1 Lord, do not rebuke me in your anger
or discipline me in your wrath.
2 Have mercy on me, Lord, for I am faint;
heal me, Lord, for my bones are in agony.
3 My soul is in deep anguish.
How long, Lord, how long?
4 Turn, Lord, and deliver me;
save me because of your unfailing love.
5 Among the dead no one proclaims your name.
Who praises you from the grave?
6 I am worn out from my groaning.
All night long I flood my bed with weeping
and drench my couch with tears.
7 My eyes grow weak with sorrow;
they fail because of all my foes.
8 Away from me, all you who do evil,
for the Lord has heard my weeping.
9 The Lord has heard my cry for mercy;
the Lord accepts my prayer.
10 All my enemies will be overwhelmed with shame and anguish;
they will turn back and suddenly be put to shame.
(New International Version)
This is the sixth Psalm in a series that I’m using to get myself back to the Bible. I’m making no promises of getting through any more of them, except this one right here today. In my desire to get back to the Bible, I am taking just one small step at a time.
In Catholicism, this is called the “first of the seven Penitential Psalms,” which refers to the fact that the Psalmist is repenting. He is asking for mercy and for relief from the consequences of his sins. (I love how the Psalmist appeals to God in verse five. Save me from my pain because if I die, how can I worship you?)
“My soul is in deep anguish.” I imagine we’ve all had some moments like this. These are the moments when we’ve done something wrong and are suffering under the consequences. Acts borne out of pride or selfishness or jealousy come back to us, filling us with shame and guilt. It can be unbearable, weighing on us like physical pain. Or it can become actual physical pain. Recently, I sent a rash email, too direct and abrupt, before I took in all the facts, before I stopped to listen and consider a better response. The conflict it caused was easily resolved, but it left me with an acute nausea and a sharp twinge of shame and embarrassment that wouldn’t leave me for days. It was like a shadow over my head that I couldn’t shake. It’s awful knowing that we’ve hurt or upset someone.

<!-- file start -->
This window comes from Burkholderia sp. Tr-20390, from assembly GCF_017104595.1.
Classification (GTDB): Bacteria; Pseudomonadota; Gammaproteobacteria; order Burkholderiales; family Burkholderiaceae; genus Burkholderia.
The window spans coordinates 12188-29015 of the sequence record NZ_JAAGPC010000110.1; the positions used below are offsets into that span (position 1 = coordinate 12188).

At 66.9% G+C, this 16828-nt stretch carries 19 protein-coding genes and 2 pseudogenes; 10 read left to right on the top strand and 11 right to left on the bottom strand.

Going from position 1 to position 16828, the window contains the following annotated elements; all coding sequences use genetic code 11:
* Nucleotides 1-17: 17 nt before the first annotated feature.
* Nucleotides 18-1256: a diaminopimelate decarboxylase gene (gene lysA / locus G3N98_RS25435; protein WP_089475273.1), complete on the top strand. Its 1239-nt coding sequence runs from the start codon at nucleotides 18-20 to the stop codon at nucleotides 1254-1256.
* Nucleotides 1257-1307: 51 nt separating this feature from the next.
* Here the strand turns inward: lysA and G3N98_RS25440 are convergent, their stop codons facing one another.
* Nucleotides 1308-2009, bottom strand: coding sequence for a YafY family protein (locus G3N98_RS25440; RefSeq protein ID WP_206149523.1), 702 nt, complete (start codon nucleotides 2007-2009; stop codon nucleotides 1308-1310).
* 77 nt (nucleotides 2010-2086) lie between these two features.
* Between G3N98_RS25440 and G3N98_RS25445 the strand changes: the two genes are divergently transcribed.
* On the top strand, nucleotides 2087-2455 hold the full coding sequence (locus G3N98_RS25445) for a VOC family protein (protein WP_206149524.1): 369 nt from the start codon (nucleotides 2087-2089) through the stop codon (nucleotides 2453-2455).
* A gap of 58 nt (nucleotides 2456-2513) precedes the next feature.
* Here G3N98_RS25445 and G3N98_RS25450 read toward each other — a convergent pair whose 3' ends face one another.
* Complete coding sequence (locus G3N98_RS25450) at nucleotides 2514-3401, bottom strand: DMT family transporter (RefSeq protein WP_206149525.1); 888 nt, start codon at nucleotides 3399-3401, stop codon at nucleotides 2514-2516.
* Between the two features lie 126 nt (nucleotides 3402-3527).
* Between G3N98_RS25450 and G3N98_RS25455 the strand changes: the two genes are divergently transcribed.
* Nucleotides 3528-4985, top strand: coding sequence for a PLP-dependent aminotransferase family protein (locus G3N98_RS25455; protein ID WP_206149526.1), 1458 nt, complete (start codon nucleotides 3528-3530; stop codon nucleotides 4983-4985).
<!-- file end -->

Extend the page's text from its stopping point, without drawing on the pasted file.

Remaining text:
And all we can do is ask for mercy and forgiveness, from the person we’ve wronged and from God.
And that mercy, that forgiveness, resolve the suffering. It makes us think twice before committing the same wrong again. The consequences of our sin can be such a good teacher.
One of the things that makes the Psalms so powerful is that they often speak to our basic human needs and emotions. How many of us have grieved and suffered and cried out in heartache at our own mistakes, our self-inflicted consequences? How often have we been at risk of drowning in our own guilt? We long for rescue and reconciliation, to make all things right again. And God hears it.
Our desperation, our tears, our shame and sadness, these are not lost on God. He sees our grief and our misery. He sees our repentant hearts and he saves us from ourselves with his “unfailing love.” His mercy abounds and his love endures. We can cry out in our humility and ask for pardon. In our darkness, God hears our weeping and extends his mercy.